GRAND RAPIDS, Mich. — It's an idea they've talked about for the last year, set into motion just last week with the launch of their petition for signatures.
Grand Rapids Democracy Initiative, or GRDI, needs 7,500 signatures by August 7 to get their ward expansion measure on the November ballot.
The idea: redistrict Grand Rapids' three current wards into eight, with one commissioner for each ward. Their proposal also moves to allow voters to decide who will fill commissioner vacancies, which would be a shift from the current internal appointment system.
The ward system, as it stands now, was established back in 1916.
"It's just simply addressing the system of government that's 100 years old in a city that has doubled in size," said Don Lee, one of GRDI's 10 committee members.
Lee said on average Grand Rapids city commissioners serve more constituents than state representatives.
"The number of doors that a candidate would be required to knock on, the amount of literature they'd have to send out and the expense related to that -- it just doesn't make it tenable for the average citizen to find their way to that seat," Lee said.
The eight ward system, Lee says, allows for more accurate representation.
"We have a lot of wealth disparity, we have a lot of issues with gun violence, we have issues with homelessness and affordable housing," Lee said. "The people most familiar with those problems come from the neighborhoods and those people are the people who we need to elevate to help solve those problems and make those stories known."
That's a sentiment that Second Ward Commissioner Joe Jones shares.
"I am a firm believer in representation, so I understand in that perspective where the initiative is coming from," Jones said. "They are saying they are looking at it through an equity lens and I think that's fair. I also know that right now our city commission is the most equitable it's ever been in terms of race," Jones said.
The Grand Rapids City Commission is made up of three black commissioners, but there are no members of the Latinx community represented.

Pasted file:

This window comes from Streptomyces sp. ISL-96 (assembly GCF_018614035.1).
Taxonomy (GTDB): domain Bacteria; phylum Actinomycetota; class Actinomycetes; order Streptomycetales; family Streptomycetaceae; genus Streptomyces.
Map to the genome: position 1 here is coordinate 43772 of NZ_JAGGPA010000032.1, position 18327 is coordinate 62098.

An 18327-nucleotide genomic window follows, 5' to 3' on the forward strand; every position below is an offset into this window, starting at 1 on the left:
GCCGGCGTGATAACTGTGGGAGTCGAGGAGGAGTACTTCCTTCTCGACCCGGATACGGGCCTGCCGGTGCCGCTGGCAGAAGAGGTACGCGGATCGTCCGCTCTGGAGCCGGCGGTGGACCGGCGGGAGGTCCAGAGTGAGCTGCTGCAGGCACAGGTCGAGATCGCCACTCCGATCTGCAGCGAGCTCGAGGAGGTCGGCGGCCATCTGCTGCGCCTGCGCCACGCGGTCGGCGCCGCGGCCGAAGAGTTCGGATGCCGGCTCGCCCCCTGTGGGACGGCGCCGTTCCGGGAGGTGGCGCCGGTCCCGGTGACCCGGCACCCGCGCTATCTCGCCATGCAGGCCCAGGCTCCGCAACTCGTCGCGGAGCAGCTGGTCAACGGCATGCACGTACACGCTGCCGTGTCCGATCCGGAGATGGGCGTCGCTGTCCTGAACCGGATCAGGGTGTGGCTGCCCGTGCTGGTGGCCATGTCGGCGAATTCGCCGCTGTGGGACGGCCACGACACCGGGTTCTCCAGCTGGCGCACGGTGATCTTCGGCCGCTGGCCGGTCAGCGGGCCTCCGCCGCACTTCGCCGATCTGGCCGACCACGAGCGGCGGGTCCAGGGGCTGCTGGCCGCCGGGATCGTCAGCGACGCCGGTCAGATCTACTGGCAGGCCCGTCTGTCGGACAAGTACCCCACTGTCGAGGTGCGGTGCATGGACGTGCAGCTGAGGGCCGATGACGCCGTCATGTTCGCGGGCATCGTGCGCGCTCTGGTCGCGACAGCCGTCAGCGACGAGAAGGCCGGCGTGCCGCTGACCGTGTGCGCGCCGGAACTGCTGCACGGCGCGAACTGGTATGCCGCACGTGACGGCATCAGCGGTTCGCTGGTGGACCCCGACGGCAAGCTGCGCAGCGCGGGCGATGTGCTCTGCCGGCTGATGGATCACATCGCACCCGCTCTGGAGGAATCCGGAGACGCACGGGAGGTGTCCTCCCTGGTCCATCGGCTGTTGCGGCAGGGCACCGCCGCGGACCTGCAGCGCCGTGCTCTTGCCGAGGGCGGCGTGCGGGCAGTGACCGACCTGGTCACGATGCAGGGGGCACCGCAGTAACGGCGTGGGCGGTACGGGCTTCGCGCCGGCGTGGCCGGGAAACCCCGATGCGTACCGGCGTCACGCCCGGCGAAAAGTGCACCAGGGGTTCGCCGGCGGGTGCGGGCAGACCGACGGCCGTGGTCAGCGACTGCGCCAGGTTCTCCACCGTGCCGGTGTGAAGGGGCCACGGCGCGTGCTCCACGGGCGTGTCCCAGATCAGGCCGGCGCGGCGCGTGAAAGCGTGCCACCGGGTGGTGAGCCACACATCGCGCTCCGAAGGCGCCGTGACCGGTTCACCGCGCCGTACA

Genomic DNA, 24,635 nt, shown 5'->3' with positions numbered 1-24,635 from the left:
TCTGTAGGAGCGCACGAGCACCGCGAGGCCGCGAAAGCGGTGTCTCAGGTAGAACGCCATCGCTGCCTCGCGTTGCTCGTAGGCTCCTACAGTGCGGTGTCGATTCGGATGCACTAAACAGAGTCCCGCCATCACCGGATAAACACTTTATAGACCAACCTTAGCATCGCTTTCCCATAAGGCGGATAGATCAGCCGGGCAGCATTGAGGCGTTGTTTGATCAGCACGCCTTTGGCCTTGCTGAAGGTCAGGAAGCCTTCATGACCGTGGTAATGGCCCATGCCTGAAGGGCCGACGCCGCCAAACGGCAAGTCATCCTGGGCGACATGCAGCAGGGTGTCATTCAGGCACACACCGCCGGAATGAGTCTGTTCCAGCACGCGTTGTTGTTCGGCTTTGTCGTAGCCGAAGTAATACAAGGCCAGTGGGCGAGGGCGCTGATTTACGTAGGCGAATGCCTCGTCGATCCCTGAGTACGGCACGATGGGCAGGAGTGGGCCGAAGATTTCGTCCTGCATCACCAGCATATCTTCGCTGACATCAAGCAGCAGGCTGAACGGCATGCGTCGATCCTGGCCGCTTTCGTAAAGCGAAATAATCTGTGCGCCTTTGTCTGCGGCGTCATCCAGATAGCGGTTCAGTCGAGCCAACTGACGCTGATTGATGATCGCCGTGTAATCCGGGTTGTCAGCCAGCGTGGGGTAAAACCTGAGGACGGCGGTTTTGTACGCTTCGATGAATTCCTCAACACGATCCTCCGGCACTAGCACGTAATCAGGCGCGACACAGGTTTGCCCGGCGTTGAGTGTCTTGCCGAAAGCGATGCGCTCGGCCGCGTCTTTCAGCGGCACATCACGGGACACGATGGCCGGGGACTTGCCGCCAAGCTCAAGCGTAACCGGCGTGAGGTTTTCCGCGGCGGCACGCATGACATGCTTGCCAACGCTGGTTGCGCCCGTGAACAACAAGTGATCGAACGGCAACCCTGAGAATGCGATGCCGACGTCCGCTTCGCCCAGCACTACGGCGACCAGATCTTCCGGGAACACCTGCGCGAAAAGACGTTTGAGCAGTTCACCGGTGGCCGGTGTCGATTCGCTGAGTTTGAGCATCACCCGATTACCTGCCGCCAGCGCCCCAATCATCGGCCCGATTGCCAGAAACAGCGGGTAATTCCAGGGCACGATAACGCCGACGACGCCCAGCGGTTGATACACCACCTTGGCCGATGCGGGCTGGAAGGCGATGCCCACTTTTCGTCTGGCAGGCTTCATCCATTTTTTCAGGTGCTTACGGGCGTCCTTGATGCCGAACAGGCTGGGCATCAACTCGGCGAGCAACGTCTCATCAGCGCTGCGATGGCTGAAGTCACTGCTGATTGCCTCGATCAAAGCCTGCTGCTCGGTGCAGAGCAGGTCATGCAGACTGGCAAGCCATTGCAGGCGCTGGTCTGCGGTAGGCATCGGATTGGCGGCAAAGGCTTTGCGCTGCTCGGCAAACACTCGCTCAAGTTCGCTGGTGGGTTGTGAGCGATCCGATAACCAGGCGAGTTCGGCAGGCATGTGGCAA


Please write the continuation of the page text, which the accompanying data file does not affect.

"Stories continue to be missing at the table, without equal representation people feel like they aren’t being heard or seen," said Eleanor Moreno, another GRDI committee member. "As the the city continues to grow it is past time to have more representation."
After discussing the proposal over the course of the last few months, city leaders decided to form an 11-person task force to delve further into the idea. The task force will also be exploring a second election initiative, which proposes moving city elections from odd years to even years to improve voter turnout. Jones said the task force is essential in determining where the community stands.
"You're talking about potentially changing something that's been at play in our city for decades; that's no small feat," Jones said. "Thus the importance of putting together a table of individuals from the community to really flesh it out and drill down deep to get a sense of both the positives and negatives."
The task force will include representatives from the two groups involved in the ballot initiatives, as well as, community members chosen by each of the city commissioners. The 11 members are set to be finalized by July 23, giving the group the next four months to analyze and make recommendations by Dec. 14. Lee said at this point they are waiting to see how the task force plays out, but ultimately, their goal is still to make it on the November ballot.
Lee said even if the proposal passed, the new ward system would not be put in place until 2023, to allow newly elected commissioners to serve their 4-year terms.
GRDI's proposal has been met by some opposition from the Grand Rapids Chamber of Commerce, who says altering the structure of city government is a 'risky experiment.'
"We also need to really drill down on the key question 'What problem are we trying to solve?' Grand Rapids has challenges like any city, but we have also been incredibly successful in many ways and have had the fortune of a collaborative Commission focused on economic and community growth," said the Chamber's senior director of government affairs, Joshua Lunger.
For those interested in learning more about GDRI's initiative, follow the group's Facebook page.
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